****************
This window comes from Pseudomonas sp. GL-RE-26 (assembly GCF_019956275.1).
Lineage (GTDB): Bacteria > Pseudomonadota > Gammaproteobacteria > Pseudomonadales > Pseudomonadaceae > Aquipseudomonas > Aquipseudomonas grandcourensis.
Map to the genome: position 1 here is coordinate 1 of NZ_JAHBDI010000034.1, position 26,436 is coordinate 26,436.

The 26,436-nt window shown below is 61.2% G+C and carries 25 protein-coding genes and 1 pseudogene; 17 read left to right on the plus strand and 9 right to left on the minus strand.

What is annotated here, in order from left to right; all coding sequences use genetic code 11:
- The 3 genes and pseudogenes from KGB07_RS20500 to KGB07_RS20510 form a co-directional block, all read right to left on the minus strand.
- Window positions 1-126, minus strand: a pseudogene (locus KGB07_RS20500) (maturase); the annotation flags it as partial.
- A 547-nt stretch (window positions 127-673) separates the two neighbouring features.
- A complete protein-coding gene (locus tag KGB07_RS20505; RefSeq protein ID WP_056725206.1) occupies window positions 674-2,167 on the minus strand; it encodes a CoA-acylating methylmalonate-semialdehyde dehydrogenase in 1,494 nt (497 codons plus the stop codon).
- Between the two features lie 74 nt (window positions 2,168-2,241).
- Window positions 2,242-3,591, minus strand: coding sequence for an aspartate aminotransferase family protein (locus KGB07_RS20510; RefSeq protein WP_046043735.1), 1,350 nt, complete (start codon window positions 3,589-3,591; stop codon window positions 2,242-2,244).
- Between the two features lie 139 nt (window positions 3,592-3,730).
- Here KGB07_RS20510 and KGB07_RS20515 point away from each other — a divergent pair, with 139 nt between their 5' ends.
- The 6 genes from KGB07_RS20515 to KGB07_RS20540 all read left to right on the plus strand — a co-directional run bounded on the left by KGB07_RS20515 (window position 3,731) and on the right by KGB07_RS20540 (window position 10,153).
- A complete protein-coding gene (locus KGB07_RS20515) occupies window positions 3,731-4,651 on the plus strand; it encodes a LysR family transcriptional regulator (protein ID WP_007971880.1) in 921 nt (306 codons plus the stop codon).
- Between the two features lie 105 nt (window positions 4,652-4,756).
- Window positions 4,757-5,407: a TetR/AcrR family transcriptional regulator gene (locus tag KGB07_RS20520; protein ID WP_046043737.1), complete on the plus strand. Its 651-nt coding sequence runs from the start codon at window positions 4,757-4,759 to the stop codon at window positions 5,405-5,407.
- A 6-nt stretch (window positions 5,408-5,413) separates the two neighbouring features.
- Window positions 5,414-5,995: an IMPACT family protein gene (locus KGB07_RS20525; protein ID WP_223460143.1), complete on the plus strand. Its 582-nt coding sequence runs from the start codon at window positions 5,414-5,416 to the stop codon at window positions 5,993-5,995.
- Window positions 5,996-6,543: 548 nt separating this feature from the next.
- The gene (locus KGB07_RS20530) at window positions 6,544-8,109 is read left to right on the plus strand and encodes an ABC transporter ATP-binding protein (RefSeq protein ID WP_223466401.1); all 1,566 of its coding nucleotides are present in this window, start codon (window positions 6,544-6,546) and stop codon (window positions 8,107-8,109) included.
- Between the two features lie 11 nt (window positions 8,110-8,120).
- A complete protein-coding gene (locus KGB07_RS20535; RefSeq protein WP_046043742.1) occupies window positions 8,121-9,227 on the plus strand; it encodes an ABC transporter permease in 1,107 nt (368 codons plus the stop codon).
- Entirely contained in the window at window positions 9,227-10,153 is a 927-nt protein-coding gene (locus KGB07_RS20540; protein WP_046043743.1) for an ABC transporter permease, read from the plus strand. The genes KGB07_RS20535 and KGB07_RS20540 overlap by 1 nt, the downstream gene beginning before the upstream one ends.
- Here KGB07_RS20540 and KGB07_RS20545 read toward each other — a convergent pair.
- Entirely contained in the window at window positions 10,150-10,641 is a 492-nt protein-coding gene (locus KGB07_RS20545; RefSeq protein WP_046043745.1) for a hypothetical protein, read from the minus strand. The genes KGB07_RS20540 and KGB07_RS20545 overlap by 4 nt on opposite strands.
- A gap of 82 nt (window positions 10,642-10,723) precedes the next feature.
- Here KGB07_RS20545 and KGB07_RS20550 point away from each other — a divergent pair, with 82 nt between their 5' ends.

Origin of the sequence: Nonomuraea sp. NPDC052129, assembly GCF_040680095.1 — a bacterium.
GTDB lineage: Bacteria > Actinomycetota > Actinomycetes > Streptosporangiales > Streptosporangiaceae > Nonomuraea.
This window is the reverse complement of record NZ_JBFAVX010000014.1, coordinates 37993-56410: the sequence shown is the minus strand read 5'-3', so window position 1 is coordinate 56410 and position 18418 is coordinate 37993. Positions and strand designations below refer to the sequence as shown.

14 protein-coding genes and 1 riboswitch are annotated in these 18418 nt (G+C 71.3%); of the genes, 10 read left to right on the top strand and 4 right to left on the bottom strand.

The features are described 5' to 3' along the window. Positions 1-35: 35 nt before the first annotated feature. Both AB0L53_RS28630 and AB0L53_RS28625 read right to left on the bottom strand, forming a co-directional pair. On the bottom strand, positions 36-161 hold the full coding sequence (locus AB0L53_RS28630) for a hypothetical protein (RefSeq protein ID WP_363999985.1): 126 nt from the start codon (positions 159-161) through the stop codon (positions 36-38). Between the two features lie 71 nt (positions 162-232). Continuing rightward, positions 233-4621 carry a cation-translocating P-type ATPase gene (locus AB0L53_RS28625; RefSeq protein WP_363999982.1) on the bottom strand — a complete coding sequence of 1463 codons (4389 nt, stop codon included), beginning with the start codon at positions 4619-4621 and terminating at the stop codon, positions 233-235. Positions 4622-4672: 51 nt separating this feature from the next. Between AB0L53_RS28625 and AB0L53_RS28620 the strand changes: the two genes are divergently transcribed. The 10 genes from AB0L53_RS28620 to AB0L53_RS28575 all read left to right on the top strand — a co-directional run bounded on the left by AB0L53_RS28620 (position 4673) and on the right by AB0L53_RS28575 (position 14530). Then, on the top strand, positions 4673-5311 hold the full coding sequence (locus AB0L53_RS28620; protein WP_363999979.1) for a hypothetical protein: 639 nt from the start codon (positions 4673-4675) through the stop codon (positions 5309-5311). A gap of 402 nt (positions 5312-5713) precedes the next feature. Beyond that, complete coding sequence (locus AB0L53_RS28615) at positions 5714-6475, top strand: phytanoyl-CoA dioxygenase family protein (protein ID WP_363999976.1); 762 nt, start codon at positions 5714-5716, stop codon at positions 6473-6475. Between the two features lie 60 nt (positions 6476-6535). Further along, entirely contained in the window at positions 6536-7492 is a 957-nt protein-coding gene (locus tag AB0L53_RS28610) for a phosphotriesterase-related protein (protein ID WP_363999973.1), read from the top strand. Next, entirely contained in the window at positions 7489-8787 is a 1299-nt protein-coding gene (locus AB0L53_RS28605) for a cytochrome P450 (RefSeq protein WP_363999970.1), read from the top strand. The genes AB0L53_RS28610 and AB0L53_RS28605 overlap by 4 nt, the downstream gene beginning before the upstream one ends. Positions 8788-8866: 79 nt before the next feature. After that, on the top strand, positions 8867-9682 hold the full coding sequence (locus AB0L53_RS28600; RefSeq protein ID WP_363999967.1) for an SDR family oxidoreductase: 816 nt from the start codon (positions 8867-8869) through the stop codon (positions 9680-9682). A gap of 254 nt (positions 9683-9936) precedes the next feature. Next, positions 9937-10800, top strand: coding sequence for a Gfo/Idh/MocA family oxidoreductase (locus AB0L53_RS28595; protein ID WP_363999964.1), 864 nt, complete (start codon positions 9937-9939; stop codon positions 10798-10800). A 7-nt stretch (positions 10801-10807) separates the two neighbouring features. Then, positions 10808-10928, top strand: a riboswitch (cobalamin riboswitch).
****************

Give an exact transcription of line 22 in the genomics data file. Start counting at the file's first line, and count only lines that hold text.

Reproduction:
- Between the two features lie 11 nt (window positions 8,110-8,120).